Title Format Sponsor
Makhuwa
Web

Description

The Makhuwa speaking people are thought to have originated in northern Mozambique as early as year 800 A.D. They were first under control of Arabs who came to Mozambique to trade slaves and ivory. The Portuguese arrived in 1498 and ruled over Mozambique as a colonial power until 1975. Makhuwa were heavily influenced by the Portuguese, especially in adapting Portuguese language and Christianity.

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Luba Brochure
Web

Description

The origins of the Luba People date back to 1500AD when the thriving Luba Kingdom emerged as a single unified state in the grasslands of the Upemba Depression in the Katanga region of what is known today as Democratic Republic of the Congo. The kingdom thrived in the Indian Ocean trade by producing salt, palm oil, dried fish and later various agricultural implements such as maize and cassava

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Lango Brochure
Web

Description

Although accounts of the history of the Langi are debated and somewhat conflicting, the group is most likely descendants of the Luo-speaking Nilotic people who migrated south from Abyssinia in the early 15th century. Langi tradition asserts that Langi originated from a mountain called Otukei or Awil. The mountain was alleged to have abundant rainfall. Due to linguistic evidence, the Langi are also related to several neighboring Ugandan and Kenyan tribes such as the Karimojong, Jie, Dodoth, Lotuko, Topsa, Turkana, iteso, Kumam, and Karimojong, suggesting a similar history and origin.

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Upcoming Events
Oct
2019
25 - 26
Pennsylvania
Presentation
CALPER Materials and Resources

CALPER is co-sponsoring this year's 100th conference of the Pennsylvania State Modern Language Association (PSMLA). Please come visit us in the exhibit area and see our new materials and resources.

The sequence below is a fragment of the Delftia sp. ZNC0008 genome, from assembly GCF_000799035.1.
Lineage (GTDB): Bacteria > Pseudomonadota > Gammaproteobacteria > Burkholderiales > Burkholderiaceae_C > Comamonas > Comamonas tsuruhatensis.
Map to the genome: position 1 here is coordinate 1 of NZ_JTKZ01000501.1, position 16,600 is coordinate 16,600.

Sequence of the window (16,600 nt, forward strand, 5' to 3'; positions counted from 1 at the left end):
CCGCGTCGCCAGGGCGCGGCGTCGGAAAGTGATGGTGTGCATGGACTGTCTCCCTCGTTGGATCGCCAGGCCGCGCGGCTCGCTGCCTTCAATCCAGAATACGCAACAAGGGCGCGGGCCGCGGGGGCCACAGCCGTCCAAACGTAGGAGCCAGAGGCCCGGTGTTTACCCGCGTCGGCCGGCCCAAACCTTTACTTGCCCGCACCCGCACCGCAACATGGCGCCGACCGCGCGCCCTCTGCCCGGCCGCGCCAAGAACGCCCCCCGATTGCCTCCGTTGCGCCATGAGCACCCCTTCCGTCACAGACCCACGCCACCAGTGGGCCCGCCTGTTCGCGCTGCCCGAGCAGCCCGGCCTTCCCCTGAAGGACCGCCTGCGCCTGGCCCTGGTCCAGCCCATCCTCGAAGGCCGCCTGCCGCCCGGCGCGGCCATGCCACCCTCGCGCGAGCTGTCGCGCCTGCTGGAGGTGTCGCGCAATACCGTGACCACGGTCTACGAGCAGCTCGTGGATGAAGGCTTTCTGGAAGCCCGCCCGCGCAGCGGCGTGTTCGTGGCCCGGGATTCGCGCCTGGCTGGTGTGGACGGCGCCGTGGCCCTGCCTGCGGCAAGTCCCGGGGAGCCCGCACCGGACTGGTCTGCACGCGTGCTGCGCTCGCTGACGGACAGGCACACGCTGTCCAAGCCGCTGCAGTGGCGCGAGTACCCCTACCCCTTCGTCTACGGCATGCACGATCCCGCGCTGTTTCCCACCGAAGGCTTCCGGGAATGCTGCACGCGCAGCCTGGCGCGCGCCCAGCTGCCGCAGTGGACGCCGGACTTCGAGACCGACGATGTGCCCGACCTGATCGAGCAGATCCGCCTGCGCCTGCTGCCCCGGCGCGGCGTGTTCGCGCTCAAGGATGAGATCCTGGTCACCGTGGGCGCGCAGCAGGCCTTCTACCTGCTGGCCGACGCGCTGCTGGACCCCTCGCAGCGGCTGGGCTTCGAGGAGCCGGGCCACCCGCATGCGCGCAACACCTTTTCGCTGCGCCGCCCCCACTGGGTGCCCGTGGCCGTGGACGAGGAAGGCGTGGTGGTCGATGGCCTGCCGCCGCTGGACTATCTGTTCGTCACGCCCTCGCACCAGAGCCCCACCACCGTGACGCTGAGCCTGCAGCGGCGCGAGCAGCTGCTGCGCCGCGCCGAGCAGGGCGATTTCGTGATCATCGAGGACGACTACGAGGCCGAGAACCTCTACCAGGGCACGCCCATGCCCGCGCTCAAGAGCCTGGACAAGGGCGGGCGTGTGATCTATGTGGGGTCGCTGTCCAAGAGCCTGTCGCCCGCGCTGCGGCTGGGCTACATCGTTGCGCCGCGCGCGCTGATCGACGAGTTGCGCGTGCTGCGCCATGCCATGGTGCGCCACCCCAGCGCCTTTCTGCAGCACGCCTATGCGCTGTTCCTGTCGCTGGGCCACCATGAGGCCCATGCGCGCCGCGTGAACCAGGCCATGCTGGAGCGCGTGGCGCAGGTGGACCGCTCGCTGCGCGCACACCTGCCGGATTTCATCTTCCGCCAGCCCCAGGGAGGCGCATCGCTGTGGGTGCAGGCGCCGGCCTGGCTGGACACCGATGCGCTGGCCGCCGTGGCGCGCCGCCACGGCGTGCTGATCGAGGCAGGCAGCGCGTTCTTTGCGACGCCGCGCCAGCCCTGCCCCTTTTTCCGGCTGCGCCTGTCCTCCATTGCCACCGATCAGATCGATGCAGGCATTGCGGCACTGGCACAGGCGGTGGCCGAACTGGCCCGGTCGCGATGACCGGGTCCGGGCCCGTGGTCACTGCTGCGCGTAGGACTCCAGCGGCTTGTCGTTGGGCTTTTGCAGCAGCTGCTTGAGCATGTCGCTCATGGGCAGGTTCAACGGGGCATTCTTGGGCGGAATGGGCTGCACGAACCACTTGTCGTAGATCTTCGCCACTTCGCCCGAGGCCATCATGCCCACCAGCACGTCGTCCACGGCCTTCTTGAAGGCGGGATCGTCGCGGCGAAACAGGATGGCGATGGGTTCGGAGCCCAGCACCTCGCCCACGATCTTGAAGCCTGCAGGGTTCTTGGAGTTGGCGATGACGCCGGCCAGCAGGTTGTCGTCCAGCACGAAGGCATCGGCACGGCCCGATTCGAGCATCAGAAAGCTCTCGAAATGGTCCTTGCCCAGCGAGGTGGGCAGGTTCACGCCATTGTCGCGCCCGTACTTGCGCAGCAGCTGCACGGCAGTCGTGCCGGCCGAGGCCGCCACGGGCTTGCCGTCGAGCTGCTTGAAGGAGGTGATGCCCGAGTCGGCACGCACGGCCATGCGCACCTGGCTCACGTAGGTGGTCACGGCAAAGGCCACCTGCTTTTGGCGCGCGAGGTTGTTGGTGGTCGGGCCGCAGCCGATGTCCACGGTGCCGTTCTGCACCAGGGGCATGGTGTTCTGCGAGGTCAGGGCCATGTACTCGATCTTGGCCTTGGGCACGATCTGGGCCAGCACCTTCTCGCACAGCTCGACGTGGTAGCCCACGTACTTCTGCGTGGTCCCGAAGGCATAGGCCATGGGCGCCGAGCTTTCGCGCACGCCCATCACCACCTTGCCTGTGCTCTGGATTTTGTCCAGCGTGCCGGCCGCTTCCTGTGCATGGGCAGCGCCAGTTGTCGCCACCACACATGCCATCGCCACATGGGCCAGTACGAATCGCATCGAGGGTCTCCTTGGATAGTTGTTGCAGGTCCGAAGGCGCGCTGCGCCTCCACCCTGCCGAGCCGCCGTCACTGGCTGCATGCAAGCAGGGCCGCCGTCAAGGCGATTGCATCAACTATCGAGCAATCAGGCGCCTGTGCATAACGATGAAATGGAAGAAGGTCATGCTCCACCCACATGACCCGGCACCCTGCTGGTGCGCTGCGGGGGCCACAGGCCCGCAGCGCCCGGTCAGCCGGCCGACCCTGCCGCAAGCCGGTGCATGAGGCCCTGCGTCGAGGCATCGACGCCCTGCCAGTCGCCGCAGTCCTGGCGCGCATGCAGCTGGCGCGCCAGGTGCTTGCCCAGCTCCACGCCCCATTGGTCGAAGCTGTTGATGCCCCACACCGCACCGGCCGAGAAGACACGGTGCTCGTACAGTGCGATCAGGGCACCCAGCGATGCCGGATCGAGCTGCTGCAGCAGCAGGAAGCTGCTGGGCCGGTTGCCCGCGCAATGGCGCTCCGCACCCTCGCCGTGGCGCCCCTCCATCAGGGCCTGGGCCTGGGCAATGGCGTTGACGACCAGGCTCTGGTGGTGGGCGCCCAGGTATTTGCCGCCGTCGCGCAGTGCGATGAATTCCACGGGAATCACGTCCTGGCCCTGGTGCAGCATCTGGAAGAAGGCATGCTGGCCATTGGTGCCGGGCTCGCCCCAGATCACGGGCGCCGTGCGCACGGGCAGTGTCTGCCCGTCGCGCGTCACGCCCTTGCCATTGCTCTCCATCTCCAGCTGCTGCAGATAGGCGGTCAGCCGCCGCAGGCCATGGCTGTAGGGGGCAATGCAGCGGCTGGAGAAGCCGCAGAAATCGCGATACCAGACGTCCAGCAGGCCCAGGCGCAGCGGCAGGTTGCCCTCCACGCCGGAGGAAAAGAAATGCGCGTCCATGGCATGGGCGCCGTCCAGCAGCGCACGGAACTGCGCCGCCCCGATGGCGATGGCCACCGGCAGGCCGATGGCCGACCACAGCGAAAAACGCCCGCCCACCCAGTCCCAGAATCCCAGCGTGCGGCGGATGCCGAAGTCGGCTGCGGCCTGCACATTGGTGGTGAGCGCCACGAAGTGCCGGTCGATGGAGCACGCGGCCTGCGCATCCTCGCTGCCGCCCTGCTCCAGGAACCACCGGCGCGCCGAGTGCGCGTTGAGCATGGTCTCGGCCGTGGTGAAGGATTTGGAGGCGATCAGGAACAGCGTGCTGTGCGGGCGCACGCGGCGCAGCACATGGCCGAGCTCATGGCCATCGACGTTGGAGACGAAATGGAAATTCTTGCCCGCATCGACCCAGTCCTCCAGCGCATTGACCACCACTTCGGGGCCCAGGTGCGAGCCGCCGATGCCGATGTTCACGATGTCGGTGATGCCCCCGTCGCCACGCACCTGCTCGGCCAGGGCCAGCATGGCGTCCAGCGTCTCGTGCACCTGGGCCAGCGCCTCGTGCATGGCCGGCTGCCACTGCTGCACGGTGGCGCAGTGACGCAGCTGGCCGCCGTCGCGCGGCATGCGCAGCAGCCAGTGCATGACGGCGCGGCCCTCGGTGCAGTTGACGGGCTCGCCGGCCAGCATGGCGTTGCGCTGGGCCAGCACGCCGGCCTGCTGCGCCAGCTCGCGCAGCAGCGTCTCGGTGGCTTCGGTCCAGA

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Nov
2019
13
Texas
Workshop
OER Hangout: Joining a teaching community

In this discussion-based webinar, you will have the chance to talk with three educators who manage or are involved with teacher professional learning communities: Meredith White (#langchat), Oscar Joya (COERLL's Heritage Spanish community), and Una Daly (Community College Consortium for OER). There will be 20 minutes of presentation time where you will hear about how their communities started and evolved, how people communicate and collaborate within the community, and how you can get involved in these communities or start your own. The rest of the hour is for you to ask questions, talk to presenters, and share information about your own communities.

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Nov
2019
16
Arizona
Workshop
LaTeS: Genre Matters in Contextualized World Language

Genre Matters in Contextualized World Language Learning Francis John Troyan (Ohio State University) This workshop introduces participants to a genre theory and pedagogy that views spoken and written texts as genres that can be made visible and systematically taught to students. Participants will learn how to integrate genre into a backward design approach for the assessment and instruction of language that is centered on the development of the learner’s ability to communicate in written and spoken genres. Francis John Troyan, Assistant Professor of World Language Education at The Ohio State University, specializes in world language teacher development, genre and functional linguistics in K-12 world language education, and teacher practices in dual language immersion education. —————————— CERCLL’s biannual Language Teacher Symposium (LaTeS) is a professional development opportunity geared towards K12 educators. Registration is free. A certificate for Arizona Continuing Education is provided.

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In 1990, the Department of Education established the first Language Resource Centers (LRCs) at U.S. universities in response to the growing national need for expertise and competence in foreign languages. Now, twenty-five years later, Title VI of the Higher Education Act supports sixteen LRCs, creating a national network of resources to promote and improve the teaching and learning of foreign languages.

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